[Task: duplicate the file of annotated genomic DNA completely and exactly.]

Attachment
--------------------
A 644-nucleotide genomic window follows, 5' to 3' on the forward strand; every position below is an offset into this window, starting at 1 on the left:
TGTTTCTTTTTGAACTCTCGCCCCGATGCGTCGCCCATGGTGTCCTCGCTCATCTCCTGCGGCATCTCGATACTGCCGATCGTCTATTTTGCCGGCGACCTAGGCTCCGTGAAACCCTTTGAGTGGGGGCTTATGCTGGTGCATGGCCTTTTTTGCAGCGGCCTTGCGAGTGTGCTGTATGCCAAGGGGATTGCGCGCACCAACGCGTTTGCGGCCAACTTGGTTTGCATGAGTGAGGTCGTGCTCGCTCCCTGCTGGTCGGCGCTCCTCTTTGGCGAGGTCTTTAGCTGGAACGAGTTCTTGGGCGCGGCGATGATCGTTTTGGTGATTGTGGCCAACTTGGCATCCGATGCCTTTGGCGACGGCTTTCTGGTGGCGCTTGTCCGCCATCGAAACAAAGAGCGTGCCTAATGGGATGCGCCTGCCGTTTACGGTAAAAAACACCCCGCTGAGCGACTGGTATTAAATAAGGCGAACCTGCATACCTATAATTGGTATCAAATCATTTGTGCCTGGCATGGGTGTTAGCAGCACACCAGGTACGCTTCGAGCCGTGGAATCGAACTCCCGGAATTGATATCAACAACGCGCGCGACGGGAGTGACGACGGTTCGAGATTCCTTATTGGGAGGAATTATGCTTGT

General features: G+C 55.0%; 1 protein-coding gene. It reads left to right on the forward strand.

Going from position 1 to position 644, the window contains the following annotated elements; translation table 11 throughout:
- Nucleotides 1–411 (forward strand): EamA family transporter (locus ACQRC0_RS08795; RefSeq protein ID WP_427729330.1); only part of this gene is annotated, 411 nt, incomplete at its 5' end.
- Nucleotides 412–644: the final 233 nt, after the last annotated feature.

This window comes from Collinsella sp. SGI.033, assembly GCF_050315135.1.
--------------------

A 644-nucleotide genomic window follows, 5' to 3' on the forward strand; every position below is an offset into this window, starting at 1 on the left:
TGTTTCTTTTTGAACTCTCGCCCCGATGCGTCGCCCATGGTGTCCTCGCTCATCTCCTGCGGCATCTCGATACTGCCGATCGTCTATTTTGCCGGCGACCTAGGCTCCGTGAAACCCTTTGAGTGGGGGCTTATGCTGGTGCATGGCCTTTTTTGCAGCGGCCTTGCGAGTGTGCTGTATGCCAAGGGGATTGCGCGCACCAACGCGTTTGCGGCCAACTTGGTTTGCATGAGTGAGGTCGTGCTCGCTCCCTGCTGGTCGGCGCTCCTCTTTGGCGAGGTCTTTAGCTGGAACGAGTTCTTGGGCGCGGCGATGATCGTTTTGGTGATTGTGGCCAACTTGGCATCCGATGCCTTTGGCGACGGCTTTCTGGTGGCGCTTGTCCGCCATCGAAACAAAGAGCGTGCCTAATGGGATGCGCCTGCCGTTTACGGTAAAAAACACCCCGCTGAGCGACTGGTATTAAATAAGGCGAACCTGCATACCTATAATTGGTATCAAATCATTTGTGCCTGGCATGGGTGTTAGCAGCACACCAGGTACGCTTCGAGCCGTGGAATCGAACTCCCGGAATTGATATCAACAACGCGCGCGACGGGAGTGACGACGGTTCGAGATTCCTTATTGGGAGGAATTATGCTTGT

General features: G+C 55.0%; 1 protein-coding gene. It reads left to right on the forward strand.

Going from position 1 to position 644, the window contains the following annotated elements; translation table 11 throughout:
- Nucleotides 1–411 (forward strand): EamA family transporter (locus ACQRC0_RS08795; RefSeq protein ID WP_427729330.1); only part of this gene is annotated, 411 nt, incomplete at its 5' end.
- Nucleotides 412–644: the final 233 nt, after the last annotated feature.

This window comes from Collinsella sp. SGI.033, assembly GCF_050315135.1.